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News stories tagged with "disease"

Dr. Brock Fenton's researchers fix tiny bats with radio transmitters (Source:  B. Fenton)
Dr. Brock Fenton's researchers fix tiny bats with radio transmitters (Source: B. Fenton)

As bat disease spreads, a Willsboro church becomes a laboratory

This summer, researchers are fanning out across the Northeast trying to get a clearer picture of what is happening to the region's bats. Scientists say many bat colonies have been wiped out by a fungal disease, called white-nose syndrome, first detected in 2006. One of the big questions still unanswered is how white-nose syndrome is transmitted. Brian Mann joined a team of biologists studying bats in an old church in Willsboro in the Champlain Valley.  Go to full article
A bat in Vermont's Aeolus Cave frozen in icicle (Source:  Brian Mann)
A bat in Vermont's Aeolus Cave frozen in icicle (Source: Brian Mann)

Scientists battling "white nose" bat disease prepare for worst

The mysterious ailment called "White-nose Syndrome" continues to decimate bat populations across the Northeast. A new outbreak was confirmed earlier this month in New Hampshire and the disease has spread as far as West Virginia. Scientists have begun collecting tissue from infected caves, here in the North Country and in Vermont, creating a genetic record of bat colonies that could vanish completely. As part of a collaboration with public radio stations across the Northeast, Brian Mann reports.  Go to full article

Story 2.0: pursuing a deer disease, and those who ate the venison chili

To kick off the new year, we begin a new occasional series. It's called Story 2.0. We'll review stories our news team has filed in the past. Then we'll follow up with the people we interviewed to find out what's happened since. Today, chronic wasting disease. The fatal deer disease was discovered in two wild deer in Oneida County in April 2005. It was the first time it had been found east of Illinois. Wildlife officials were worried the disease would spread throughout the deer herd in New York and the Northeast. But so far, no new cases have been found. Chronic wasting disease has no known effect on people. All the same, it rattled some when it was discovered that one of the contaminated deer was served at the Verona Fire Department's sportsmen's dinner. David Sommerstein traveled to Verona for our story back in 2005. He updates the story with Martha Foley.  Go to full article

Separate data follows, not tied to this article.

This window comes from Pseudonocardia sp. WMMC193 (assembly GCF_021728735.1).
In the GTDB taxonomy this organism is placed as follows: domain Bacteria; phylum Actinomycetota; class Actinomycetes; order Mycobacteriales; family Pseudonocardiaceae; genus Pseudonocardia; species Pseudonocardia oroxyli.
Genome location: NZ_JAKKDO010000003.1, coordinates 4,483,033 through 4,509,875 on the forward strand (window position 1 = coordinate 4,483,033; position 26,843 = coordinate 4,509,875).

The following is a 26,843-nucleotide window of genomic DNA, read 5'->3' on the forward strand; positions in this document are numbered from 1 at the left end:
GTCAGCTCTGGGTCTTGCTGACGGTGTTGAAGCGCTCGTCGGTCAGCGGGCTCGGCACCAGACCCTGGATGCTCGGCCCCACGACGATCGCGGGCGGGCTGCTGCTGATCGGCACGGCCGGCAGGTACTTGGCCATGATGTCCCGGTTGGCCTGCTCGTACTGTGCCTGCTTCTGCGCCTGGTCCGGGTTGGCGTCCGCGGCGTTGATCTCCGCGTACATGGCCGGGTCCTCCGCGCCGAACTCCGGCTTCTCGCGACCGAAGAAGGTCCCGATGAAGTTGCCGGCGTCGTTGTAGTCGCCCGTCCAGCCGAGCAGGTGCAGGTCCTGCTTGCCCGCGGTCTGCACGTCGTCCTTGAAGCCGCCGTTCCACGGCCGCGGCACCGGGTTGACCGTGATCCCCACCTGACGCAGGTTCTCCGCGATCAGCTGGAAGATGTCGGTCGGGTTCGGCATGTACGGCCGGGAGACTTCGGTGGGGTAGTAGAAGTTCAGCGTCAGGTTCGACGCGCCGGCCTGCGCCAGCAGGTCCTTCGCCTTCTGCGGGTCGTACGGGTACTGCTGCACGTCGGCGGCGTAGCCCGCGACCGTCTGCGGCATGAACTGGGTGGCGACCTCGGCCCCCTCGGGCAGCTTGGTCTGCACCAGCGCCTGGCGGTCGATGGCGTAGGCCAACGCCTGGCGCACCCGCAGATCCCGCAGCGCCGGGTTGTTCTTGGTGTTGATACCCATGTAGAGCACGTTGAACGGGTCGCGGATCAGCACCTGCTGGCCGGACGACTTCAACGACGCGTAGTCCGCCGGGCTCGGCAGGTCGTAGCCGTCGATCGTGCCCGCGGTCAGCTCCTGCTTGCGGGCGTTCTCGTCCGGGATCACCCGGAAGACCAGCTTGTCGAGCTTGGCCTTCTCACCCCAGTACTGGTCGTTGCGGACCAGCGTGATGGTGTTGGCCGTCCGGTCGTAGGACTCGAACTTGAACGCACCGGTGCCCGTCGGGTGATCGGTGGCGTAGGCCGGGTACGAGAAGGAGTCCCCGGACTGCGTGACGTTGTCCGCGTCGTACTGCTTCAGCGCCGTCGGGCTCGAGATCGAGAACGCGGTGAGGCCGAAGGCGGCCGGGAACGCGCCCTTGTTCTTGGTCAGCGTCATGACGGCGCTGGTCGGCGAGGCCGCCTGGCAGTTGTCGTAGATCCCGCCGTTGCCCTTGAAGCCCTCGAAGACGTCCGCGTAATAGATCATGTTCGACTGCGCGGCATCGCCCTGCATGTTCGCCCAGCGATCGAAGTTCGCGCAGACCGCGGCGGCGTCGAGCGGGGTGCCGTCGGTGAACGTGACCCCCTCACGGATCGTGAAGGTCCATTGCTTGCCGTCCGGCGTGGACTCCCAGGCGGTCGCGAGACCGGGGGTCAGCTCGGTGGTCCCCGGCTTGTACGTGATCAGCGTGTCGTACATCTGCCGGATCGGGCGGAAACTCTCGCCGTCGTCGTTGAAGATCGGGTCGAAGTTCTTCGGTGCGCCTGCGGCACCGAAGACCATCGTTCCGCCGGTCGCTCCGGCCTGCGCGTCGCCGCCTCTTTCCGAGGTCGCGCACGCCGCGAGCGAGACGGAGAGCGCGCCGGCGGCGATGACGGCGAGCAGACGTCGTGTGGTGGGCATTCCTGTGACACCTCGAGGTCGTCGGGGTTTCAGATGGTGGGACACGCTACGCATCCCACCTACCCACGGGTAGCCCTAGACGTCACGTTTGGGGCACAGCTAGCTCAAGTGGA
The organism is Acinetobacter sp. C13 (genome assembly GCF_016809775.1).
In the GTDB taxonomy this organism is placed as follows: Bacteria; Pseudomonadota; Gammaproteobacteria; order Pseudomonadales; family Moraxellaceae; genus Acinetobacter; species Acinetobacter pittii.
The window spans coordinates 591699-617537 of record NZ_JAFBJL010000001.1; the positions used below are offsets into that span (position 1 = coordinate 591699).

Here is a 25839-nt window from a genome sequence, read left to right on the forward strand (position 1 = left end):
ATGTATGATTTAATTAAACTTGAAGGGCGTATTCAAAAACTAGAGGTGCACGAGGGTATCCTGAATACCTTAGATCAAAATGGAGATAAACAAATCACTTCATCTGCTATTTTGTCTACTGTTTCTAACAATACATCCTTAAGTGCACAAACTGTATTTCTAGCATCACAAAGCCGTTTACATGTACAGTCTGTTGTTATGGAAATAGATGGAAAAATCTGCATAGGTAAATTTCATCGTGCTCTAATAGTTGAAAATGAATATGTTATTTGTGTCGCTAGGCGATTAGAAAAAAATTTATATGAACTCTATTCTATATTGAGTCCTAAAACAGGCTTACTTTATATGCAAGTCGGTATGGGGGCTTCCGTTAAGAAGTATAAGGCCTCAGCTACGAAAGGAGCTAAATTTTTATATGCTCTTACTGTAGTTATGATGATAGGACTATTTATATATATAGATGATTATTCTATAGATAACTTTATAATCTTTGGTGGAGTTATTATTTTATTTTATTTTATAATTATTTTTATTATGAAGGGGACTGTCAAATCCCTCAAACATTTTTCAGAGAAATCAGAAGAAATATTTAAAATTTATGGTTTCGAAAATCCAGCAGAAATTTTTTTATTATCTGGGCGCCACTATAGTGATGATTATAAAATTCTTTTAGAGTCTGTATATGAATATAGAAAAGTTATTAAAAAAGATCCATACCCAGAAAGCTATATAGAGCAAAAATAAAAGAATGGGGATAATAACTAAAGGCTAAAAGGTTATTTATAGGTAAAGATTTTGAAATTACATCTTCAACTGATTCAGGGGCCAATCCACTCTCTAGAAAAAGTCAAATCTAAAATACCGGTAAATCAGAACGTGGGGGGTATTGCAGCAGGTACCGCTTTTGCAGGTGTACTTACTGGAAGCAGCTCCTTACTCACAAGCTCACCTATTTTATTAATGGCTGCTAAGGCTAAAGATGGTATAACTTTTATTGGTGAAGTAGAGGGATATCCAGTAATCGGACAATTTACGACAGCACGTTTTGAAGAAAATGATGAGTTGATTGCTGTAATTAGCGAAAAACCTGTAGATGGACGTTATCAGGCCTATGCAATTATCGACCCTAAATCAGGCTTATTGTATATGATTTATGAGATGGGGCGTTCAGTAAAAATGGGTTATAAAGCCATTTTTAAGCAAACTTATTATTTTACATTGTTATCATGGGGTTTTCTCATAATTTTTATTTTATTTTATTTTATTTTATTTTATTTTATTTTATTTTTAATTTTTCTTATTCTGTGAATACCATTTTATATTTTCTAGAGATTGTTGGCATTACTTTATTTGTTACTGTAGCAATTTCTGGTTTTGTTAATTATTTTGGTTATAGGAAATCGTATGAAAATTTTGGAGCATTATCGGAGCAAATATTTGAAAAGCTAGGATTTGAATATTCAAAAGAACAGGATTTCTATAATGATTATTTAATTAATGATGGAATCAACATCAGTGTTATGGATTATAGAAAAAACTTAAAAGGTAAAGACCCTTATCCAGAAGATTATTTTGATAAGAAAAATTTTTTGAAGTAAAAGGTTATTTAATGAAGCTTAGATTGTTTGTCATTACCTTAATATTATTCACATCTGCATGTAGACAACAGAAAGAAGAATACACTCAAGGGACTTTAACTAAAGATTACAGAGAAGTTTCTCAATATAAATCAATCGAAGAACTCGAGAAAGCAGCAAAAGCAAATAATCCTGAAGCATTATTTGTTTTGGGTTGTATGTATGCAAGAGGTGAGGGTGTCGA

River advocates to push for cleaner ballast

The environmental group Save The River is kicking off a campaign to urge Seaway freighters to clean their ballast water this weekend in Alexandria Bay. At the group's annual "Winter Weekend," the new St. Lawrence Seaway chief is scheduled to make his first public appearance in the North Country. David Sommerstein reports.  Go to full article

Farmers Watch for Soybean Rust

Soybeans are a growing crop in the North Country. Farmers are looking south for signs of a potentially devastating fungus that attacks soybeans. A serious outbreak there could bring soybean rust north. The Great Lakes Radio Consortium's Tracy Samilton reports:  Go to full article

Chronic Wasting Disease Hits Oneida County

Yesterday state officials confirmed the first case of chronic wasting disease in New York. It was found in a domesticated white-tailed deer in Oneida County. David Sommerstein reports.  Go to full article

Churches, Agencies Mobilize for Tsunami Relief Effort

North Country churches and relief agencies are mobilizing their resources for both short- and long-term aid for the countries in South Asia and East Africa devastated by Sunday's tsunami and earthquake. David Sommerstein reports.  Go to full article

Blight Endangers Apple Orchards

Agriculture advisors are warning some apple growers to be on the lookout for a blight that can kill the trees in their orchard. The Great Lakes Radio Consortium's Gretchen Millich reports.  Go to full article

West Nile Confirmed in St. Lawrence County

St. Lawrence County Health officials say a crow found in the eastern part of the county has tested positive for West Nile virus. David Sommerstein has more.  Go to full article

Plattsburgh Refugee Shelter Closes Doors

The Salvation Army church in Plattsburgh announced on Friday that it will no longer offer assistance to refugee families trying to reach Canada. The move follows a dispute with the Clinton County Health Department. As Brian Mann reports, other groups in Plattsburgh are preparing for a new rush of asylum seekers.  Go to full article

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